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Boaters Rally Against COVID-19

Many of the companies that make your boats, engines, and gear have stepped up with donations, as well as donating medical masks that long have been essential to the business of building boats.

Making masks at North Sails

Making masks at North Sails. (Photo: Robert Bukaty/AP)

As Americans began grasping the scope of the COVID-19 pandemic and states began to implement stay-at-home orders, we've watched health-care professionals and essential front-liners — everyone from grocery clerks and delivery drivers, to police, mail carriers, and so many more — become our new national heroes.

Tige Boats produces fash shields

Tige Boats produces face shields.

We've watched North American companies take it upon themselves, at their own expense, to shift production from whatever they were making, retool, and start pumping out the medical supplies of which our nation was in dire need. Many of the companies that make your boats, engines, and gear voluntarily stepped up with significant financial donations, as well as donating tens of thousands of the medical masks that long have been essential to the business of building boats.

Steve Wynveen

3-D printed mask parts

Mercury Racing employees create 3D-printed mask parts.

Protype sample medical gown
Mustang designs medical gowns.

In Wisconsin, Mercury Racing and its sister company Power Products Integrated Solutions used their 3D printing capabilities to make masks for first responders and healthcare professionals. North Sails in Maine transformed their sail-repair lofts into mask-making production lines. "We're making about 100 masks a day, in between jobs," says sail loft owner Eric Baldwin. "We were just so tired of having no good news. So we thought, this is a way to put out some good karma."

In Georgia, the builder of Chaparral and Robalo boats donated hundreds of N95 masks to nursing homes and hospitals. Mustang Survival in Canada switched from making life jackets to cranking out hospital gowns for health-care workers. Rhode Island-based Kinder Industries, which normally makes boat covers, shifted production to making face shields for hospital staff. Wakeboat builder Tige Boats donated 2,000 protective suits to hospitals and switched its Texas facility to produce and donate 500 face shields per day, along with other high-demand PPE.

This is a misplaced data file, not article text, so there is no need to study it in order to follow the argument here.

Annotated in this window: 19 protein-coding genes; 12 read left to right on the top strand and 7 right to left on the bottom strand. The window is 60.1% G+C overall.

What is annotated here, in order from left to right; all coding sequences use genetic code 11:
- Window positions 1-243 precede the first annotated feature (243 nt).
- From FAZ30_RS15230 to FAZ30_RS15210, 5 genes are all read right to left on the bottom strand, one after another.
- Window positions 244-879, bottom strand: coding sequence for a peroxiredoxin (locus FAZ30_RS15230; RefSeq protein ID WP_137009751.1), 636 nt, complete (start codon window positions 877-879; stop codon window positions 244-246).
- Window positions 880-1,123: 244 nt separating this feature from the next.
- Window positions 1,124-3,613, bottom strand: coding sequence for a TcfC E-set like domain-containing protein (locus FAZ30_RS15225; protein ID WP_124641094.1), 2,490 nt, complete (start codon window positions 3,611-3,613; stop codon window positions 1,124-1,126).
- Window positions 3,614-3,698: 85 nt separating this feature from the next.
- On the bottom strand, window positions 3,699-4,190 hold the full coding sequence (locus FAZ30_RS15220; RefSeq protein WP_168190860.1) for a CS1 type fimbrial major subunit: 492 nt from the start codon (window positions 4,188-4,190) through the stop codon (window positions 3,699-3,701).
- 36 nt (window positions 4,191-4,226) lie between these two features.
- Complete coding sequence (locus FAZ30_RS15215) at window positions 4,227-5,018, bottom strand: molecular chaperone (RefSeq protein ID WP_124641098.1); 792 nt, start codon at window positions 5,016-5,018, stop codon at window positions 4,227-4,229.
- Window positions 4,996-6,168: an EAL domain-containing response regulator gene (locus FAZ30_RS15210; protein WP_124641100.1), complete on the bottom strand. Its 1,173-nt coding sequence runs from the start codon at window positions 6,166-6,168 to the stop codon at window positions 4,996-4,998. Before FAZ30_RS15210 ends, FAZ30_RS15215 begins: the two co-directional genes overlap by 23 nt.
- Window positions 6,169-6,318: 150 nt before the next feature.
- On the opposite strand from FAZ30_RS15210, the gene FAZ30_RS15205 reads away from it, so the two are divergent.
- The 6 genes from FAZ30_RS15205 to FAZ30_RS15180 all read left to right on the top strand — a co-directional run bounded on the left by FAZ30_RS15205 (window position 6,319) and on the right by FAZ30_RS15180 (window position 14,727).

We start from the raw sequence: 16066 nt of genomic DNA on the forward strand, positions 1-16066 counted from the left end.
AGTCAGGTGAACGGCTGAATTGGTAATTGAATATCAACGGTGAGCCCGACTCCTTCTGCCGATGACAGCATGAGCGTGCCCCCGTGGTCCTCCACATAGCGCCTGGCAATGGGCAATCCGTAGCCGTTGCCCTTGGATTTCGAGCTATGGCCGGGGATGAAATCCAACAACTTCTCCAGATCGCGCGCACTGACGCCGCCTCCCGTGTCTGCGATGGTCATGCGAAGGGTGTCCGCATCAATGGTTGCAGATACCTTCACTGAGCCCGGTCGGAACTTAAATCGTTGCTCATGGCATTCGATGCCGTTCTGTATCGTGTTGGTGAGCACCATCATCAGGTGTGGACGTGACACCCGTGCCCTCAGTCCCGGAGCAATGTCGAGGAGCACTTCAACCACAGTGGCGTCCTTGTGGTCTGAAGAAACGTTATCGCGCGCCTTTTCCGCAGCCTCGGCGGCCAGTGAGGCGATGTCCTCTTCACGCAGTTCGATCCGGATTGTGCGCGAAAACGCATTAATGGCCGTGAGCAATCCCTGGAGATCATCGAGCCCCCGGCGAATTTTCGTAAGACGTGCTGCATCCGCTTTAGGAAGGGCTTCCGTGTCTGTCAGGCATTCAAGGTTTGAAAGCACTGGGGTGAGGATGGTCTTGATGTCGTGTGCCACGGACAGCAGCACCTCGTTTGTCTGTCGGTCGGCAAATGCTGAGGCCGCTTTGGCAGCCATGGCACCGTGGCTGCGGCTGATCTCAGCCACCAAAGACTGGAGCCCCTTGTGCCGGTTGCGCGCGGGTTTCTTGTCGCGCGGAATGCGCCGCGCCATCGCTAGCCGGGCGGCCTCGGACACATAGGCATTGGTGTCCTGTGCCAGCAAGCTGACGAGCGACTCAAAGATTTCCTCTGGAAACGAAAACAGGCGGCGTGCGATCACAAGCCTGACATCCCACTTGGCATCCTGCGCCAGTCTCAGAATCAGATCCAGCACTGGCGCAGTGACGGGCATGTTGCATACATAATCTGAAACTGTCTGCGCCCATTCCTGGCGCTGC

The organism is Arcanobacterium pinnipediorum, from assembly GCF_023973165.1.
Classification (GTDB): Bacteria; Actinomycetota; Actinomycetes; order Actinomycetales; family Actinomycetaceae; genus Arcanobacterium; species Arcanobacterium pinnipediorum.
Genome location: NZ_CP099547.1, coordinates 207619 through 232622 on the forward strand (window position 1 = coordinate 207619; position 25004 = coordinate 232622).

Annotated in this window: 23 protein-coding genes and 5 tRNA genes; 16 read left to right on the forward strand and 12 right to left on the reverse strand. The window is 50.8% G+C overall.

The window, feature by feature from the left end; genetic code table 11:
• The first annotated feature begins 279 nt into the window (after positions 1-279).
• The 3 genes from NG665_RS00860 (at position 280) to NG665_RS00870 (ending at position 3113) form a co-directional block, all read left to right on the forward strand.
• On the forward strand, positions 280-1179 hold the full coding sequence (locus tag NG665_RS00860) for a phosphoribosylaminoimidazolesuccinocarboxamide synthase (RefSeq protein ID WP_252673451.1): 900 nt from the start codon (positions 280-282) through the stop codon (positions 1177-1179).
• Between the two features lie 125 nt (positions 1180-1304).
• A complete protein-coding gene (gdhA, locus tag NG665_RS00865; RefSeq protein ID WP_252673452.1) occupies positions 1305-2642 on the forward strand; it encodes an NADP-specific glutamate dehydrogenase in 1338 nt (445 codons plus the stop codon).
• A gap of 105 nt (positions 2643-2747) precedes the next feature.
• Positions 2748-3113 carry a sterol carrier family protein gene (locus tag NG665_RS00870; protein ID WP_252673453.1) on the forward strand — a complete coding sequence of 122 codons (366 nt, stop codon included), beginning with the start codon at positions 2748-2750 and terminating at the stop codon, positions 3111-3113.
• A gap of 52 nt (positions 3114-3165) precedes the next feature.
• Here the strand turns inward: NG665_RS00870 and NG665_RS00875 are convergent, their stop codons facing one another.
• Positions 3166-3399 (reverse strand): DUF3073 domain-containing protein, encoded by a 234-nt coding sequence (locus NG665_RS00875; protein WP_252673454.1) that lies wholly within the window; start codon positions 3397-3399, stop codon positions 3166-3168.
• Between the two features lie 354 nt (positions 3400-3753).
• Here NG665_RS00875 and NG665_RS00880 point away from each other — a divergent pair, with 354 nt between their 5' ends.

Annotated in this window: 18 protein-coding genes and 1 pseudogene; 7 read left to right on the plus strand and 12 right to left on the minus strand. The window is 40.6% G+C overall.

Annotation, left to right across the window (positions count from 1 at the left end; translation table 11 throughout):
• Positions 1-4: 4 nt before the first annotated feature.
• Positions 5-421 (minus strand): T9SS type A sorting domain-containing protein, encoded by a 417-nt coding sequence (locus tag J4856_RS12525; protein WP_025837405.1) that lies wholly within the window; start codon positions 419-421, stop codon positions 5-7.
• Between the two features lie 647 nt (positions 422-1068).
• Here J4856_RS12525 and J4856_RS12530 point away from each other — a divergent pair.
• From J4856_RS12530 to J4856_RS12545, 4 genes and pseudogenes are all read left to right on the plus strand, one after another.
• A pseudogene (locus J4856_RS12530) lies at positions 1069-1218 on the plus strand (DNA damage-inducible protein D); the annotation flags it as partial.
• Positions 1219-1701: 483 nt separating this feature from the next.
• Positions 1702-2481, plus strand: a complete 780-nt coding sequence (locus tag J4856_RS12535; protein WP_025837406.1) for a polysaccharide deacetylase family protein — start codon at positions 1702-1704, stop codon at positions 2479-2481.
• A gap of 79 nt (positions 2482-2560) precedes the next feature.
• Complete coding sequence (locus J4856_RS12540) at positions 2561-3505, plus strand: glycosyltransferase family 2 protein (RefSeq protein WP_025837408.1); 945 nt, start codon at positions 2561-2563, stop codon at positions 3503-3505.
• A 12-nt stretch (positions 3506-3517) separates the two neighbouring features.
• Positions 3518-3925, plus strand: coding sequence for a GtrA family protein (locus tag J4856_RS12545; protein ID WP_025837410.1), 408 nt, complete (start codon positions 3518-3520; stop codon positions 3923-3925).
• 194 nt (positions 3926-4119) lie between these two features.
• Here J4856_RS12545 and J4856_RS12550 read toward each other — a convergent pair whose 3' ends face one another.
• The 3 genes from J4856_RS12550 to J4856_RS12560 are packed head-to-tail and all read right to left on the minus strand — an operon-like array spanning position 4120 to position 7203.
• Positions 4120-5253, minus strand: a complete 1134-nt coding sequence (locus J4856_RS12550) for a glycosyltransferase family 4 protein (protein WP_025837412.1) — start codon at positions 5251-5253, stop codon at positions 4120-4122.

Nautique makes face masks

Nautique sews masks.

Ski boat makers Nautique and Centurian/Supreme quickly turned their machinery and staff around to produce thousands of masks and face shields, which were donated to an array of Florida hospital and government entities. "[Nautique's parent company] Correct Craft has an amazing team that has a strong desire to help others," says Bill Yeargin, president and CEO.

Other marine companies, such as Aspen Yachts in the Pacific Northwest, created videos to show innovative ways they've engineered to make their plants safer for workers until a vaccine is available, then shared what they've learned with their competitors via YouTube. Waterway Guide, Dockwa, America's Great Loop Cruisers' Association, and Snag-A-Slip teamed up during the crisis to offer free status reports to boaters on access to marinas, services, and docks.

St. Andrews Yacht Club feeds first reponders

St. Andrew’s Bay Yacht Club feeds first responders.

Spring boat shows and early summer raft-ups, regattas, festivals, and fishing tournaments were canceled or postponed, as were marine training classes, and countless other get-togethers in this age of social distancing. But many boat clubs and marine companies mobilized, posting ideas on ways to help locally, from donating to food banks to setting up checks on elderly neighbors and dockmates. St. Andrew's Bay Yacht Club on Florida's panhandle cooked and delivered more than 700 meals (and counting, as of mid-April) to first responders and local hospital workers, while other members made financial donations.

Lisa and Cade Johnson

The Johnsons made masks for everyone in their small town.

Here at BoatUS, every day our editors find inspiring examples of how boaters have pulled together, such as Cade and Lisa Johnson, who in early March used their sail-repair sewing machine to make face masks for everyone in their village, then went door to door convincing them to wear them. You probably know individual boaters or marine companies selflessly rising to this unprecedented moment. Tell us about them at


Rich Armstrong

Senior Editor, BoatUS Magazine

A journalist by training, BoatUS Magazine Senior Editor Rich Armstrong has worked in TV news, and at several newspapers, then spent 18 years as a top editor at other boating publications. He’s built a stellar reputation in the marine industry as one of the most thorough reporters in our business. At BoatUS Magazine, Rich handles everything from boat and product innovation and late-breaking news, to compelling feature stories, boat reviews, and features on people and places. The New Jersey shore and lakes of lower New York defined Rich's childhood. But when he bought a 21-foot Four Winns deck boat and introduced his young family to the Connecticut River, his love for the world of boats flourished from there.